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NORFOLK VIRGINIA BICENTENNIAL HALF DOLLAR
To provide funds for the celebration of Norfolk's anniversary of its growth from a township in 1682 to a royal borough in 1736, Congress first passed a law for the striking of medals.
Obverse device is the Norfolk city seal. Below the stylized waves are a plough with a row of young plants (possibly peanut plants, as Norfolk is in a major peanut-growing area), and below these in turn three wheat sheaves these details are often vague on normal strikings. Mottoes ET TERRA ET MARE DIVITIAE TUAE and CRESCAS mean, respectively, "Both land and sea are your riches" and "May you grow" or "May you prosper/" Though no documentation exists, the cable border separating the outermost legend from the city seal may allude to ship's ropes (appropriate for this naval town), and the two scallop shells flanking the date almost certainly continue the maritime theme.
On Reverse, the ornate object is Norfolk's Royal Mace, presented to the Borough of Norfolk in 1753 by Lieutenant Governor Robert Dinwiddie, formally accepted by the Common Council in 1754 and cherished ever since as the city's greatest historical treasure. (It is in fact the only Royal Mace ever presented to an American city during Colonial times; it was removed and hidden during the Revolution and the Civil War, and remains most of the time in bank vault, seldom exhibited.) Flanking the 1636 date, which is that of the original Norfolk Land Grant, are two dogwood sprigs. In lower field, the monogram is WM(S) + MES, for William Marks Simpson and his wife Marjorie Emory Simpson, the coin's joint designers.
As with a couple of other Southern commemoratives (the Alabama and Stone Mountain), celebrations being long over with by the time it was authorized. Originally, the Norfolk Advertising Board and Norfolk Association of Commerce (the celebration's sponsors) had sought a commemorative coin, but the Senate (fed up with such coins) changed the bill to call for a medal, in which form it became the Act of June 26, 1936, but became a dead letter at once - the promoters wanted coins, not medals Senator Carter Glass promised the Simpsons that he would make another attempt, and this was successful, becoming the Act of June 28, 1937.
Mr. Simpson furnished photographs of the coin models to the Commission of Fine Arts, September 26, 1936. Lee Lawrie, sculptor member, was more enthusiastic than with most such proposed designs. On the 29th, the Commission approved the designs subject to minor revisions in the lettering. But as Congress did not finally authorize the coin for nine months more, nothing was done. When the Act passed, Simpson reworked his models, submitting photographs to the Commission on August 10, and received approval as of August 14.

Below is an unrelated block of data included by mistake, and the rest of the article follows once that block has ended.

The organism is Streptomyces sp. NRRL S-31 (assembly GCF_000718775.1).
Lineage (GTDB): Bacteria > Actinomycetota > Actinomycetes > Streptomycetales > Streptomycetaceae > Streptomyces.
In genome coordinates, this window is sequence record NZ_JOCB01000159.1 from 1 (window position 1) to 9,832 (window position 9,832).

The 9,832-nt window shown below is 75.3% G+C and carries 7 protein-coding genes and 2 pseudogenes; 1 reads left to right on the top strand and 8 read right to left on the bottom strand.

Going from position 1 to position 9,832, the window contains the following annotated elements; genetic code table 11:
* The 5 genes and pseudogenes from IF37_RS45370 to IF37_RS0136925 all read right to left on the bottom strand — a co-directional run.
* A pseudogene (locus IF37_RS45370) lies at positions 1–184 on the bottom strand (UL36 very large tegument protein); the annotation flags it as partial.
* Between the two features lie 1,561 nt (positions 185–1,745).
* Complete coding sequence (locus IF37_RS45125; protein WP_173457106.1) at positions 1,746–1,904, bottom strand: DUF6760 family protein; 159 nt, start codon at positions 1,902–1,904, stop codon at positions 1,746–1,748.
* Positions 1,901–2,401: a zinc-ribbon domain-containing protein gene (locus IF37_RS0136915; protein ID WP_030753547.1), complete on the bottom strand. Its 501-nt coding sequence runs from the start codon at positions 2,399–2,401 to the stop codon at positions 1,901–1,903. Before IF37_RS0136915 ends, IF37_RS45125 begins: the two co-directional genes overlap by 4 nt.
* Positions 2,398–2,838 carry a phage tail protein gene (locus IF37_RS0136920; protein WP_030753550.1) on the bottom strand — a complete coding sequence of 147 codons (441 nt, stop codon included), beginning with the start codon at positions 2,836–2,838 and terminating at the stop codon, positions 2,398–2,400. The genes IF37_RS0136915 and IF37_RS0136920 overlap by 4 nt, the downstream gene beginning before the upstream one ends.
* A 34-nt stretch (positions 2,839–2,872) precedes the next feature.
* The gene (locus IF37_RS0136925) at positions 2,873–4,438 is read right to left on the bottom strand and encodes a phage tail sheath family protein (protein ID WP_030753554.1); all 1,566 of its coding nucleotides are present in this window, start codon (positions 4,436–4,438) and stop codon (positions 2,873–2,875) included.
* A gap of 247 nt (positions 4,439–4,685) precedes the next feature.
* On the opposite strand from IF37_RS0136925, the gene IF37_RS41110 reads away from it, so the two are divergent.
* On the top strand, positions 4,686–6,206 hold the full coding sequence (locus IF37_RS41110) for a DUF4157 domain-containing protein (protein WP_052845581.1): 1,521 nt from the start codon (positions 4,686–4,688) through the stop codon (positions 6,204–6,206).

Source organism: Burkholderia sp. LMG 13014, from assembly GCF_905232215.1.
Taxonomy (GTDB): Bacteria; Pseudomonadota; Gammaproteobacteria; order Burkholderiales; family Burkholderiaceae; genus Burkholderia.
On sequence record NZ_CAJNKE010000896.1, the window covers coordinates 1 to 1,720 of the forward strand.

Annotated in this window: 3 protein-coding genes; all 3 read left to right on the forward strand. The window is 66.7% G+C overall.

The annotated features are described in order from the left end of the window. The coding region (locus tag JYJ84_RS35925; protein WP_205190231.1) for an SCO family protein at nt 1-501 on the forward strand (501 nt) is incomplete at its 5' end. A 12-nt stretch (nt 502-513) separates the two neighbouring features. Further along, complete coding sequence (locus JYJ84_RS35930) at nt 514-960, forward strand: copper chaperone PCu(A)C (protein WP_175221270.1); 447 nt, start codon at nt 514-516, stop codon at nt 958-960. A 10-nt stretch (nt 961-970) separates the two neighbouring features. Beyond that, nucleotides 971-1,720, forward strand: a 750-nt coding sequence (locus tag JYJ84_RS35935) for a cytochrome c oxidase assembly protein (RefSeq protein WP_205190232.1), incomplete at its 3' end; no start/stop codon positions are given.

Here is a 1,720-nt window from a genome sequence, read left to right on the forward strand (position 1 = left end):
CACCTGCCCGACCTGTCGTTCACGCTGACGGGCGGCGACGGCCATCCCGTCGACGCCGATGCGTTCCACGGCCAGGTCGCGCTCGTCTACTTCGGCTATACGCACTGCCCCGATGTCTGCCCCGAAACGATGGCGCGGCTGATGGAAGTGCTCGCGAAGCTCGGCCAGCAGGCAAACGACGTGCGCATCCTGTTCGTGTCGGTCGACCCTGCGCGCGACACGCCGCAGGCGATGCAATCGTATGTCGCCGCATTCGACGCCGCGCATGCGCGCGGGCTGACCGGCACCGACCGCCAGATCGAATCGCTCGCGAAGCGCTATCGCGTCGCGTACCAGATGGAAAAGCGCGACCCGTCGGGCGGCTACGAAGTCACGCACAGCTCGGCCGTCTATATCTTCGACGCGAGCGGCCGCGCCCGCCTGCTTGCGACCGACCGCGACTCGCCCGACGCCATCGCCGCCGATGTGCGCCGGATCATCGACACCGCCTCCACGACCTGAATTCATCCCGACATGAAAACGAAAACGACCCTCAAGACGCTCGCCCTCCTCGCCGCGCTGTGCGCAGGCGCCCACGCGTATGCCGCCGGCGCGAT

As the Act of Congress authorized a maximum of 25,000, this amount was struck at Philadelphia (plus 13 reserved for assay); as the Act specified the date 1936, the coins retained it even though they were not struck until September 1937. Issue price was $1.50 each. The Norfolk Advertising Board acted as distributor, and attempted to discourage speculators by limiting purchasers to not over 20 coins apiece. They returned 5,000 coins to the Philadelphia Mint for re-melting in 1938, and another 3,077 later on, leaving a net mintage of 16,923.
No proofs are known, though some may have been made for John R. Sinnock, Engraver of the Mint. Original holders had a capacity for five coins, probably the regular Eggers type; we illustrate the two imprinted sides, which are on light green paper. Note that in a predictably sexist manner, the sponsoring organization named only William Marks Simpson as designer, omitting any mention of his wife as co-designer, despite her initials on the coin. About 40 of these holders are traced blank.

As many of these coins were sold to the general public, survivors are often in less than pristine condition; look for wear or signs of scratching on sails. Any further issue of any of the above commemorative coins was prevented by Congressional passage of the Act of August 5, 1939, which forbade further issue of any previously authorized commemorative half dollars.
This was mainly aimed at the major perpetrators of abuses the promoters of the Texas, Oregon, Boone and Arkansas issues. This is another low mintage issue that many believe is easily located. That may have been true when there was no serious demand for the commemorative series. Had ten rolls made their appearance at a coin show you would hear from dealers that the show was flooded with Norfolks.
At this instant, were fifty rolls ever to hit the market, they would be absorbed like water into a dry sponge. The demand is here to stay and it is that great! Many are beginning to realize the potential of the series. Thus the coin is now becoming difficult to locate in true gem state. One of us has been offered a roll of this issue from time to time. The coins were not gems as described, but had had their luster dipped twice or improper cleaned once-possibly by keeping the coin in the solution for too long-the original mint-given brilliance will be gone forever.


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